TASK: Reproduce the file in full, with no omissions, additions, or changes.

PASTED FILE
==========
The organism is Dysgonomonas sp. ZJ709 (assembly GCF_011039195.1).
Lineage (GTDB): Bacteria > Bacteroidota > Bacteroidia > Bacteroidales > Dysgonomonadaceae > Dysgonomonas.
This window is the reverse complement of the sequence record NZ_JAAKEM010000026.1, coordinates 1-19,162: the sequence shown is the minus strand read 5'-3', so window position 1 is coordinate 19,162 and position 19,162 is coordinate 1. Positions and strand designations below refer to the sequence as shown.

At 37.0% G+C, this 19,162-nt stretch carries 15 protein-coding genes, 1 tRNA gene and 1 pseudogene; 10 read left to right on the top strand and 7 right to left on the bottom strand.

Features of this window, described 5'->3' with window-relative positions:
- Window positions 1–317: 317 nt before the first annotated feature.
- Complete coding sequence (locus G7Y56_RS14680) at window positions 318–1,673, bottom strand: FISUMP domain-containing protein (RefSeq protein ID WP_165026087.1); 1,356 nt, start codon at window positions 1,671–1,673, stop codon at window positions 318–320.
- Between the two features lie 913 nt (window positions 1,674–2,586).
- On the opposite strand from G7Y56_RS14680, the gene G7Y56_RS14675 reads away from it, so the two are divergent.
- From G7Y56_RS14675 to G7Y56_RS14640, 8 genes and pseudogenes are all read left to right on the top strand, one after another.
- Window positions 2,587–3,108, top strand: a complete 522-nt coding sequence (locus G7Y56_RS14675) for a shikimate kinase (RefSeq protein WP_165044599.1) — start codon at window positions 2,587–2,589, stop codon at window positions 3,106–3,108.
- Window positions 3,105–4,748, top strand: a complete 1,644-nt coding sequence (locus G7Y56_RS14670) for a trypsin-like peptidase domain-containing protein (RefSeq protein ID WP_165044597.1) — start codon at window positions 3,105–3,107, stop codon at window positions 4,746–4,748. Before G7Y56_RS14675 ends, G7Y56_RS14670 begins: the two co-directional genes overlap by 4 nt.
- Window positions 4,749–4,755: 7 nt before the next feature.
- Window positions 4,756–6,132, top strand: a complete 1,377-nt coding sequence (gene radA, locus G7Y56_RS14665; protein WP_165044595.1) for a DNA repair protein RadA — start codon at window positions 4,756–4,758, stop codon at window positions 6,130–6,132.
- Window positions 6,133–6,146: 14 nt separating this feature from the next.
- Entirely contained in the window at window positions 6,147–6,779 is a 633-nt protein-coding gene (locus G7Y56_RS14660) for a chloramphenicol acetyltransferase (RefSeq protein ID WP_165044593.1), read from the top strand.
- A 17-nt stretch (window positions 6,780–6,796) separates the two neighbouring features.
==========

The organism is Dysgonomonas sp. ZJ709 (assembly GCF_011039195.1).
Lineage (GTDB): Bacteria > Bacteroidota > Bacteroidia > Bacteroidales > Dysgonomonadaceae > Dysgonomonas.
This window is the reverse complement of the sequence record NZ_JAAKEM010000026.1, coordinates 1-19,162: the sequence shown is the minus strand read 5'-3', so window position 1 is coordinate 19,162 and position 19,162 is coordinate 1. Positions and strand designations below refer to the sequence as shown.

At 37.0% G+C, this 19,162-nt stretch carries 15 protein-coding genes, 1 tRNA gene and 1 pseudogene; 10 read left to right on the top strand and 7 right to left on the bottom strand.

Features of this window, described 5'->3' with window-relative positions:
- Window positions 1–317: 317 nt before the first annotated feature.
- Complete coding sequence (locus G7Y56_RS14680) at window positions 318–1,673, bottom strand: FISUMP domain-containing protein (RefSeq protein ID WP_165026087.1); 1,356 nt, start codon at window positions 1,671–1,673, stop codon at window positions 318–320.
- Between the two features lie 913 nt (window positions 1,674–2,586).
- On the opposite strand from G7Y56_RS14680, the gene G7Y56_RS14675 reads away from it, so the two are divergent.
- From G7Y56_RS14675 to G7Y56_RS14640, 8 genes and pseudogenes are all read left to right on the top strand, one after another.
- Window positions 2,587–3,108, top strand: a complete 522-nt coding sequence (locus G7Y56_RS14675) for a shikimate kinase (RefSeq protein WP_165044599.1) — start codon at window positions 2,587–2,589, stop codon at window positions 3,106–3,108.
- Window positions 3,105–4,748, top strand: a complete 1,644-nt coding sequence (locus G7Y56_RS14670) for a trypsin-like peptidase domain-containing protein (RefSeq protein ID WP_165044597.1) — start codon at window positions 3,105–3,107, stop codon at window positions 4,746–4,748. Before G7Y56_RS14675 ends, G7Y56_RS14670 begins: the two co-directional genes overlap by 4 nt.
- Window positions 4,749–4,755: 7 nt before the next feature.
- Window positions 4,756–6,132, top strand: a complete 1,377-nt coding sequence (gene radA, locus G7Y56_RS14665; protein WP_165044595.1) for a DNA repair protein RadA — start codon at window positions 4,756–4,758, stop codon at window positions 6,130–6,132.
- Window positions 6,133–6,146: 14 nt separating this feature from the next.
- Entirely contained in the window at window positions 6,147–6,779 is a 633-nt protein-coding gene (locus G7Y56_RS14660) for a chloramphenicol acetyltransferase (RefSeq protein ID WP_165044593.1), read from the top strand.
- A 17-nt stretch (window positions 6,780–6,796) separates the two neighbouring features.